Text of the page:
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Programs help student safety


Photo
MELISSA HALTERMAN/Arizona Daily Wildcat
Sgt. Eugene Mejia leads other members and trainees of the UAPD bike patrol through exercises outside of the main library. The bike unit recently received a grant to allow them to expand their force to 18 officers to improve campus safety.
By Nathan Tafoya
Arizona Daily Wildcat
Friday, October 10, 2003

A big campus at night can be a scary place, and, though there are students who feel safe, there are still those taking precautions.

Sitting at a table with three other friends, computer engineering freshman Carlin Kartchner said that, as a male, he never feels unsafe on campus.

"Not at all," he said about feeling threatened. "IČll be walking around in the dark. I really don't care."

Nick Anderson, biology freshman, said he felt the same way, but changed his mind when it comes to his female friends.

"I walk a lot of my friends back to their dorms," Anderson said. "I don't let them walk anywhere by themselves."

Another biology freshman, Steven Bahe, said he worries about his female friends getting raped or being confronted by someone on campus.

The UAPD crime report listed one attempted sexual assault and five sexual assaults reported last year. Aggravated assault totaled 13.

"I feel pretty safe," said Rebecca Henderson, a pre-nursing freshman who lives off of campus. "I don't come here at night. I'm only here during the day."

Undeclared sophomore Jamie Witt, who lives off campus, said she probably feels safe because she is usually only at the UA during the day.

"I don't come here at night, but when I do, I stay on the cell phone," Witt said. "If you didn't have a cell phone, where would you run, since many of the buildings are closed up at night?"

Blue Lights, emergency lights that dot the UA campus, provide direct access to UAPD. If a student is unable to talk to a dispatcher, the student can knock the receiver off and an officer will visit the location.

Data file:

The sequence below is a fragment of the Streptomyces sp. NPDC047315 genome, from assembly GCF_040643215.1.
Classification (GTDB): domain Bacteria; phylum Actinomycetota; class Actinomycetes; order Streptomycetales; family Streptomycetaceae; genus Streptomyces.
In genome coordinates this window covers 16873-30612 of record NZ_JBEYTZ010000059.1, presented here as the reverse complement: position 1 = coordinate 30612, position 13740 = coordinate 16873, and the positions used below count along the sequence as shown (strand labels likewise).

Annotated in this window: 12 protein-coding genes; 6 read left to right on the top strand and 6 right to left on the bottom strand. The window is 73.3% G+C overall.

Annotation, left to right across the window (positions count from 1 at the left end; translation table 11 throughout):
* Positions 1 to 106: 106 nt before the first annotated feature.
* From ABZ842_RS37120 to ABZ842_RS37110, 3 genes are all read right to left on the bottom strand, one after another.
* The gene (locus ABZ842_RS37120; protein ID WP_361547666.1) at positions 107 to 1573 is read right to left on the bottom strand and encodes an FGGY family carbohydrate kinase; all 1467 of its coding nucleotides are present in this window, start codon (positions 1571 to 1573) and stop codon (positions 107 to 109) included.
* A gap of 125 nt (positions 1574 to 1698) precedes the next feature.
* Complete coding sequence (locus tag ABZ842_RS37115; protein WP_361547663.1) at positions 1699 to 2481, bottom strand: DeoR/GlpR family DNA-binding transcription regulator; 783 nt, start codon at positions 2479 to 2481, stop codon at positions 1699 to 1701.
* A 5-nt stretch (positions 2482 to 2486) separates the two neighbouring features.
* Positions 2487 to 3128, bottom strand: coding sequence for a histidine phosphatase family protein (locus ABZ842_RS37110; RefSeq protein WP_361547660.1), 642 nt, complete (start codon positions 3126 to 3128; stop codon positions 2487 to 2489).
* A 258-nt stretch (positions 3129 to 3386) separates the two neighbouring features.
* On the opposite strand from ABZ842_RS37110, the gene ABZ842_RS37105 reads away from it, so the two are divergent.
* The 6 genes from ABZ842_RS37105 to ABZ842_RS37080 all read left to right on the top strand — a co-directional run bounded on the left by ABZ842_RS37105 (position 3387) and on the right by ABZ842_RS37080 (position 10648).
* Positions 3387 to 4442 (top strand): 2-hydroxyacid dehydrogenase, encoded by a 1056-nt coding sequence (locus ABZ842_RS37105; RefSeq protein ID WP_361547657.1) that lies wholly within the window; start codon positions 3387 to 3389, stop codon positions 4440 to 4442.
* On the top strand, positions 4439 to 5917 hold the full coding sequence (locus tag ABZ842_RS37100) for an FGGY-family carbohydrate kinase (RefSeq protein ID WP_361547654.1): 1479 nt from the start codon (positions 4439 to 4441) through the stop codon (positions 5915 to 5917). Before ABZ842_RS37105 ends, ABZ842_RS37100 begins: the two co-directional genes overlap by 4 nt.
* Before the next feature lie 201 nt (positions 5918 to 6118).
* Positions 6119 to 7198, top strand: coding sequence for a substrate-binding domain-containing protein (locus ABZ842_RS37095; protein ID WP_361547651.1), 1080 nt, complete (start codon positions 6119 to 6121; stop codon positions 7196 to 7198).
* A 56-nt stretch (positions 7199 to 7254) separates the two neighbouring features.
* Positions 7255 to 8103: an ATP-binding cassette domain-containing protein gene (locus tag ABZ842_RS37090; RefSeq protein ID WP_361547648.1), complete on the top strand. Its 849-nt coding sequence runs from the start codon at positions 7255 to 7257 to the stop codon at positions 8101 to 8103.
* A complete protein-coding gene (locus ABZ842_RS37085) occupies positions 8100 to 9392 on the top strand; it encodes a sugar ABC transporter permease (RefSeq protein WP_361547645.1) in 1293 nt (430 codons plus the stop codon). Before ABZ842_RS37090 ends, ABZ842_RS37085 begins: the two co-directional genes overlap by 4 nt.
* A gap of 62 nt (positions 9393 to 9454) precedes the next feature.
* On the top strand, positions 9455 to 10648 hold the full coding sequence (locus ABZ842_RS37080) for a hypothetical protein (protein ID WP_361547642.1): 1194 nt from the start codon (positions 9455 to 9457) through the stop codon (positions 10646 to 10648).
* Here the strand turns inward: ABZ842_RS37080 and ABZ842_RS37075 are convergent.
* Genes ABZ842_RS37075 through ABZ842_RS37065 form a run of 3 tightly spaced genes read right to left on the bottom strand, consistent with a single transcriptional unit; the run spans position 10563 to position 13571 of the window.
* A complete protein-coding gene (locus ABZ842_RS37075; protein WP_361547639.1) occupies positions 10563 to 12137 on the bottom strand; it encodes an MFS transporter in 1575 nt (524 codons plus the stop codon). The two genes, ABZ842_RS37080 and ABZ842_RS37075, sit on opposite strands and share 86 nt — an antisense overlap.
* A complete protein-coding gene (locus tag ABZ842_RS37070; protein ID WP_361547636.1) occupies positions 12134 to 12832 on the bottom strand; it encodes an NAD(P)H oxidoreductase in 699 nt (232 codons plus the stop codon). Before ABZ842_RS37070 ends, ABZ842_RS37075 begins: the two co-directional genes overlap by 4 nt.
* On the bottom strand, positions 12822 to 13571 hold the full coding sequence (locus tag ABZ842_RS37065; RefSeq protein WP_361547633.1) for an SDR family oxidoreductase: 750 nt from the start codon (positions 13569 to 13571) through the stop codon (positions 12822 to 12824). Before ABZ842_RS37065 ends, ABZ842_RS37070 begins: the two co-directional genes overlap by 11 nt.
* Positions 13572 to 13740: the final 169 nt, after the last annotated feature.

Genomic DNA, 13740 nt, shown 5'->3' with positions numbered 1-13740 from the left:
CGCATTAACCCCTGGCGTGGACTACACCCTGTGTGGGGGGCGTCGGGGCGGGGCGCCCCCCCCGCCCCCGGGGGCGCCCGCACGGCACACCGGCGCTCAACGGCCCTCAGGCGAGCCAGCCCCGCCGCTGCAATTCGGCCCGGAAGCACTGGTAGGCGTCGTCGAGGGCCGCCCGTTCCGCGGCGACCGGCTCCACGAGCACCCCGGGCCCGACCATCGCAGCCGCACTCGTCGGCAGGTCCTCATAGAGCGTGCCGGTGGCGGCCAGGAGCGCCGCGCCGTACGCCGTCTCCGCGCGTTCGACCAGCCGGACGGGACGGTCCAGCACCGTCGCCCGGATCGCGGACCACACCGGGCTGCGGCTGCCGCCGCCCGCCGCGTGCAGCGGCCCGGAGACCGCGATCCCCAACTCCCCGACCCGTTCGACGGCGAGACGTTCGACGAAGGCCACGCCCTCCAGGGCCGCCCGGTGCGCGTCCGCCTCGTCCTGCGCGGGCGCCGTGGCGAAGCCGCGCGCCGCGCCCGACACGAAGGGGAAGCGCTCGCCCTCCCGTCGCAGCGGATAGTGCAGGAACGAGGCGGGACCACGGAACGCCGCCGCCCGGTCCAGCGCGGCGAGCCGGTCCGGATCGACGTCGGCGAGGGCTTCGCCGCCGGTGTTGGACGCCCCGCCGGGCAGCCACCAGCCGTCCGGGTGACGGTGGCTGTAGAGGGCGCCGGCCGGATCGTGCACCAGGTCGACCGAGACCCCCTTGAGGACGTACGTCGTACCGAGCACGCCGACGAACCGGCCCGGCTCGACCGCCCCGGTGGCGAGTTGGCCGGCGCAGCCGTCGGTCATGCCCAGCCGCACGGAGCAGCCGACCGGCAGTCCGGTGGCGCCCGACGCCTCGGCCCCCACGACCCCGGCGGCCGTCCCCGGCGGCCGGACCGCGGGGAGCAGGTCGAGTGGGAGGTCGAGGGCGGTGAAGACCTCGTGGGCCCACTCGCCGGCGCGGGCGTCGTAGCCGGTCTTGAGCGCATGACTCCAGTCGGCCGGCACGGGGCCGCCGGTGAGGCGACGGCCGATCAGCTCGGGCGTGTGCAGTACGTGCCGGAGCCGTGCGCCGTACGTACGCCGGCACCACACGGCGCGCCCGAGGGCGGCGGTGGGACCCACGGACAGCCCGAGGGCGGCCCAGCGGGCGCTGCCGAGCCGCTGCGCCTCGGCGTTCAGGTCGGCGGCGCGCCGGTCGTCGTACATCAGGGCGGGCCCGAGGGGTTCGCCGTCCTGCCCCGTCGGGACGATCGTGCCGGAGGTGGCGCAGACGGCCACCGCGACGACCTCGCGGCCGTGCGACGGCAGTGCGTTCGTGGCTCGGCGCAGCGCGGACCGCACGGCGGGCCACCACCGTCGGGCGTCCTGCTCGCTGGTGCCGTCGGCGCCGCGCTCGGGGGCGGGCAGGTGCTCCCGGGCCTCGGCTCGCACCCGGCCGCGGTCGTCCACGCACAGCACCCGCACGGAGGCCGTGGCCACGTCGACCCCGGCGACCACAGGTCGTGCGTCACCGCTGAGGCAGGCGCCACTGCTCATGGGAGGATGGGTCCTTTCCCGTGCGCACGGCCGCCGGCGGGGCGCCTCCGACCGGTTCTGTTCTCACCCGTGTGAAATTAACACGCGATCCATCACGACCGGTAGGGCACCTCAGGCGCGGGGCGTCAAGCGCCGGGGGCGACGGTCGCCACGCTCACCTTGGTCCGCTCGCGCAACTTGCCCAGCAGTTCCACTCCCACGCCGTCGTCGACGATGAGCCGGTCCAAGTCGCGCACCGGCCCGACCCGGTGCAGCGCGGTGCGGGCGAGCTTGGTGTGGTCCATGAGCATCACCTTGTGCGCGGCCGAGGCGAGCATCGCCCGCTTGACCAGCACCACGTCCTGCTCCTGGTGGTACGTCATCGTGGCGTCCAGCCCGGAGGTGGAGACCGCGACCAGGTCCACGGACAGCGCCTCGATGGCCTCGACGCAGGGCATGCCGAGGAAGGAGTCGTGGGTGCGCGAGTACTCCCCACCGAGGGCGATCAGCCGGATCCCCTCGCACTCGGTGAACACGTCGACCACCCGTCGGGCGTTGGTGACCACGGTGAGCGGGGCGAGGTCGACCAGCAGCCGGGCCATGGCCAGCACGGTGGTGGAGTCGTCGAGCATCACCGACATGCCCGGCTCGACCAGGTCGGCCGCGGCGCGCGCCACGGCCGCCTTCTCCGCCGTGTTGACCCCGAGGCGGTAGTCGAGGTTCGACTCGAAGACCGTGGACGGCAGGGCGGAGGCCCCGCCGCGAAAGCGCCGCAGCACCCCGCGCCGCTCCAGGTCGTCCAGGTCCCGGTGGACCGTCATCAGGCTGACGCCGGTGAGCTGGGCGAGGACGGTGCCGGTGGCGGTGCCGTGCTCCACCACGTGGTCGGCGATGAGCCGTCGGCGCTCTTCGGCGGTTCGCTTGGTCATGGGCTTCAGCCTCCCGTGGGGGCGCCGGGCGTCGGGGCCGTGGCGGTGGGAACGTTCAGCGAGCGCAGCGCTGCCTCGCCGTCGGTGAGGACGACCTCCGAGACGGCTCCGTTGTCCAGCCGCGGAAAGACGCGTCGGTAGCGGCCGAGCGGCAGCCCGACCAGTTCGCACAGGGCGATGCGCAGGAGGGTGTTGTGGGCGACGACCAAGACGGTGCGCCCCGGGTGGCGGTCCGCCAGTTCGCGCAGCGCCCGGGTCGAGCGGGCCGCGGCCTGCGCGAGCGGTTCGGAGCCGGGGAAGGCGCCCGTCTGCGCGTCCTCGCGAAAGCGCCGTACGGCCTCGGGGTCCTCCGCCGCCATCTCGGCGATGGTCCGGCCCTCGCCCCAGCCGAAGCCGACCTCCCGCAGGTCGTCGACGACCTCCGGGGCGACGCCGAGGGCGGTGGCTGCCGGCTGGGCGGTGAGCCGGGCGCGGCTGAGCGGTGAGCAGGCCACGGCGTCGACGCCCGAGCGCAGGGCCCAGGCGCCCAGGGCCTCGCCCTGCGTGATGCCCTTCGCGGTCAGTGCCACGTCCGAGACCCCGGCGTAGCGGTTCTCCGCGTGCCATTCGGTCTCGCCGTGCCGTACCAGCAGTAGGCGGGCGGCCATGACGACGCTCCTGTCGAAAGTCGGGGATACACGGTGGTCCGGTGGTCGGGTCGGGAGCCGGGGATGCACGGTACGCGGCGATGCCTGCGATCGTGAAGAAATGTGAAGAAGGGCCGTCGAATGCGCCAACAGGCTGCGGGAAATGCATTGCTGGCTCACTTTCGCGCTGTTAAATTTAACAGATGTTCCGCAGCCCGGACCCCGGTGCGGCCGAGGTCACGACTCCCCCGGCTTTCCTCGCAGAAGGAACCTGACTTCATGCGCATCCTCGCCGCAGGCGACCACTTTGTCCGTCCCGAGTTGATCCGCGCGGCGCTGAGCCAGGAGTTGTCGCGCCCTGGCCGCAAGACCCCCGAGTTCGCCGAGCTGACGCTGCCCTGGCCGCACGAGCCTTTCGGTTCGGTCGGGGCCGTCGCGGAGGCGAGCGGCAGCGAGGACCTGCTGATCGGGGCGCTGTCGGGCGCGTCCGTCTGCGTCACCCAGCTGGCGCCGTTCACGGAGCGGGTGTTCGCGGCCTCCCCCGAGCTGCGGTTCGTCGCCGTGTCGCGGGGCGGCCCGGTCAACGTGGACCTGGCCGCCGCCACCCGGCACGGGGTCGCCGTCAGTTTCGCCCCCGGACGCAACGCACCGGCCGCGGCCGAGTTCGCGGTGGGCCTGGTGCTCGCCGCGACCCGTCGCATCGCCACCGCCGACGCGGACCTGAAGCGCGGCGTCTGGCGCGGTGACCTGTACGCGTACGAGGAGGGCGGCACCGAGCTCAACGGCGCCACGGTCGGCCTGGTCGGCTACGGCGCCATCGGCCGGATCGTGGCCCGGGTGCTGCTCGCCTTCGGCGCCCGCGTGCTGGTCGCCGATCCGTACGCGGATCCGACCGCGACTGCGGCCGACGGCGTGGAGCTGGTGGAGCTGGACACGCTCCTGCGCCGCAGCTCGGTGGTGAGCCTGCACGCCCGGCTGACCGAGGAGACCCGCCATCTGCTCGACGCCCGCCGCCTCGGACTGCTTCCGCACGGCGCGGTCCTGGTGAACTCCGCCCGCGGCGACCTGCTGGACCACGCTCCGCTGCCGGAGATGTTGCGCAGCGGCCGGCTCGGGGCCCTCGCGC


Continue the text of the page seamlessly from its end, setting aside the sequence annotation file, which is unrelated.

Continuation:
Kristin McMillen, a mechanical engineering sophomore, said she thinks the placement of the phones is inconvenient.

"I don't think if I was running from somebody that I would stop to call somebody," McMillen said.

Her friend, Tami Tulloch, an electrical engineering sophomore, said she would probably just use her cell phone so she could walk away from a suspicious person and still make a call.

Working with ASUA and the UA Parent's Association, UAPD has begun distributing combination whistles, lights and key chains.

Tulloch and McMillen said they received safety whistles as freshman when they moved into their dorms; however, neither of them carry mace, pepper spray or whistles as defense against possible assaults.

Witt said she walks with her car keys in her fist and between her fingers in case she has to punch or scratch an attacker.

"I was almost kidnapped when I was a freshman in high school, so I learned that," she said.

"At home I have a baseball bat," Henderson said. "My dad gave it to me, but I don't carry it with me."

In order to provide a free and safe commute between UA buildings and parking lots, Associated Students of the University of Arizona offers the SafeRide program.

McMillen said her friend made her call SafeRide when she decided to return to her own dorm at night by herself last year.

"I did it once," McMillen said. "It was scary. I didn't take it again."

Dance sophomore Megan Zinke closes at Starbucks and said she has coworkers or friends walk her to her car. She said she feels safe on campus, but that her level of security drops at night.

"If I'm going to be on campus at night, IČll be with someone," Zinke said.

The 2003 Campus Safety and Security Report can be accessed at www.uapd.arizona.edu.

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